Thomas Gray to William Mason, 11 September 1767
I admire you as the pink of perversity. how did I know about York-Races? & how could I be more explicit about our journey. the truth is, I was only too explicit by half, for we did not set out in earnest till the 29th of August, being delay'd partly by the bad weather, & partly by your Cousin my Lord Perrot, & his assizes, whose train we were afraid to overtake, & still more afraid of being overtaken by it. at last then we went in the sun & dust broiling to Newcastle, & so by the military road to Hexham at night, where it begun to rain, & continued like fury (with very short intervals) all the rest of our way. so we got to Carlisle, pass'd a day there in raining & seeing delights. next day got to Penrith (more delights) the next dined & lay at Keswick, could not go a mile to see anything. Dr Wh: taken ill in the night with an asthma. went on however over stupendous hills to Cockermouth: here the Dr grew still worse in the night, so we came peppering (& raining) back thro Keswick to Penrith. next day lay at Brough, grew better (raining still) & so over Stanemoor home, Sept: 5, in a heavy thunder-shower. now you will think from this detail, wch is litterally true, that we had better have staid at home. no such thing! I am charm'd with my journey, & the Dr dreams of nothing but Skiddaw, & both of us vow to go again the first opportunity. I carried Mr Brown to Gibside the 11th of Aug: & took a receipt for him: they did not set out for Scotland till the 1st of September, & as yet I have not heard from him.
If you are not too much afflicted for the loss of Charles Townshend, now is your time to come & see us. in spite of your coquetry we still wish of all things to see you, & (bating that vice, & a few more little faults) have a good opinion of you, only we are afraid you have a bad heart. I have known purseproud People often complain of their poverty, wch is meant as an insult upon the real poor. how dare you practise this upon me? don't I know little Clough! here is a fuss indeed about poor threescore miles. don't I go galloping five hundred, whenever I please? have done with your tricks, & come to Old-Park, for the peaches & grapes send forth a good smell, & the voice of the Robin is heard in our land. my services to Mr. Alderston, for he is a good creature: But I forget: you are at York again.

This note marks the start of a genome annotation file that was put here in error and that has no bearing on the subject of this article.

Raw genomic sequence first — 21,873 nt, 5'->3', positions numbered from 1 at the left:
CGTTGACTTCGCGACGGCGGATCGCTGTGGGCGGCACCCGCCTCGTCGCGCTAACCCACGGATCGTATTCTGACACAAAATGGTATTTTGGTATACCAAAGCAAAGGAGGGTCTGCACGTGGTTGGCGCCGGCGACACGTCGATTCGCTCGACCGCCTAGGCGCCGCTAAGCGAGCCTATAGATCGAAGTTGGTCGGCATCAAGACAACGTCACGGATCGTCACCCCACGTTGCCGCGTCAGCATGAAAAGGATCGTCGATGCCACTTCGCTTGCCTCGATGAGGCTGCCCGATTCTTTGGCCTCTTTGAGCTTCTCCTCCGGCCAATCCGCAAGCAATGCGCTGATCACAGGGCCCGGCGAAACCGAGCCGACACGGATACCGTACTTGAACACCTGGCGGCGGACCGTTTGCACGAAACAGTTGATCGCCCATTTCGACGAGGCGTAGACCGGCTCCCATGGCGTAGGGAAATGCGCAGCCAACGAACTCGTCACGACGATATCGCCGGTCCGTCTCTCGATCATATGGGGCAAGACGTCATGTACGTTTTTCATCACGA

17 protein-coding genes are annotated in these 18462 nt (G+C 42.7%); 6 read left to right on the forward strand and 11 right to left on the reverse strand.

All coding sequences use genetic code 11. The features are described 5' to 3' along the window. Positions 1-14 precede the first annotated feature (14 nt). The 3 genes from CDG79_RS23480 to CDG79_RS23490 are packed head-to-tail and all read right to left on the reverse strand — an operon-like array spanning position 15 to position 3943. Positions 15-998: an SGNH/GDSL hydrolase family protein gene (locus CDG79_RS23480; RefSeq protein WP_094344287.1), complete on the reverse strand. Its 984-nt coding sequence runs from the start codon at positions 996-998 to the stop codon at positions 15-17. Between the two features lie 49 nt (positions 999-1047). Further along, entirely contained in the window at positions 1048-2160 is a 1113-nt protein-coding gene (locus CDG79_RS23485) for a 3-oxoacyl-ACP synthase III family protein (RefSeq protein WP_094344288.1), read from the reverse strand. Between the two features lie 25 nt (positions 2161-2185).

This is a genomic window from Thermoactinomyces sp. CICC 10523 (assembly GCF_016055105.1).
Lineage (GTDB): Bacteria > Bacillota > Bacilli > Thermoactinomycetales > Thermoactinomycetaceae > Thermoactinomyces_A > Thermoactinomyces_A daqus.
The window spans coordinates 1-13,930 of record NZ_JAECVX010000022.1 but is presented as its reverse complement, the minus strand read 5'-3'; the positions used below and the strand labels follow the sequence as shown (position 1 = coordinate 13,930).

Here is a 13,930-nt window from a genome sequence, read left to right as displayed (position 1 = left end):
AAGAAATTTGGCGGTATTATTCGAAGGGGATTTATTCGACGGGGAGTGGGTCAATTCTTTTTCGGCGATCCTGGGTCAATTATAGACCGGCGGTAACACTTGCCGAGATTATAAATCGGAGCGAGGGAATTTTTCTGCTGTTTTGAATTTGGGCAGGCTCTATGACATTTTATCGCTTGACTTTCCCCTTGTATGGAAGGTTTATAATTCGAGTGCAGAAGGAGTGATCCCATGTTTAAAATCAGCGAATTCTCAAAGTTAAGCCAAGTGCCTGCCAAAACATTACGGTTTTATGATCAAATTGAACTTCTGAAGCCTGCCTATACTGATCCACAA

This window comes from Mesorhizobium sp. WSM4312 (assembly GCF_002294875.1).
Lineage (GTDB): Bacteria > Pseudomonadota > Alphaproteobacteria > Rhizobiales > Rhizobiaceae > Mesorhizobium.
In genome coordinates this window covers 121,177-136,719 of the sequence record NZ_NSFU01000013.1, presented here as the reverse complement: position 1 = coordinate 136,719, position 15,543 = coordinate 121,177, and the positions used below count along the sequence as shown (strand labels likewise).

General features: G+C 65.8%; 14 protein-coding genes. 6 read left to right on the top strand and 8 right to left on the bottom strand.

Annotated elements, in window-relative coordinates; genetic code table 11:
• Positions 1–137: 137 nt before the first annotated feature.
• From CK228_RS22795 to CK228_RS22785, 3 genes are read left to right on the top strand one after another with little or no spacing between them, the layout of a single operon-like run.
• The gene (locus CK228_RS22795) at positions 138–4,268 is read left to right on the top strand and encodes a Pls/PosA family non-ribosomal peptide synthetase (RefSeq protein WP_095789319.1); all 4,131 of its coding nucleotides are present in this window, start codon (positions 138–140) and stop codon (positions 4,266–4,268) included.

The Doctor presents his compliments to you with great cordiality, & desires your assistance. one of his daughters has some turn for drawing, & he would wish her a little instructed in the practise. if you have any Professor of the art at York, that would think it worth his while to pass about six weeks here, he would be glad to receive him. his conditions he would learn from you. if he have any merit in his art, doubtless so much the better: but above all he must be elderly, & if ugly and ill-made, so much the more acceptable. the reasons we leave to your prudence.
Brown, James, 1709-1784
Wharton, Thomas, 1717-1794
[Parody on an Epitaph]
Henry W. And Albert A. Berg Collection of English and American Literature, Humanities and Social Sciences Library, New York Public Library , New York, NY, USA <https://www.nypl.org/about/divisions/berg-collection-english-and-american-literature>
- The Correspondence of Thomas Gray and William Mason, with Letters to the Rev. James Brown, D.D. Ed. by the Rev. John Mitford. London: Richard Bentley, 1853, letter CXVII, 406-409
- The Letters of Thomas Gray, including the correspondence of Gray and Mason, 3 vols. Ed. by Duncan C. Tovey. London: George Bell and Sons, 1900-12, letter no. CCCXI, vol. iii, 157-160
- Correspondence of Thomas Gray, 3 vols. Ed. by the late Paget Toynbee and Leonard Whibley, with corrections and additions by H. W. Starr. Oxford: Clarendon Press, 1971 [1st ed. 1935], letter no. 453, vol. iii, 976-978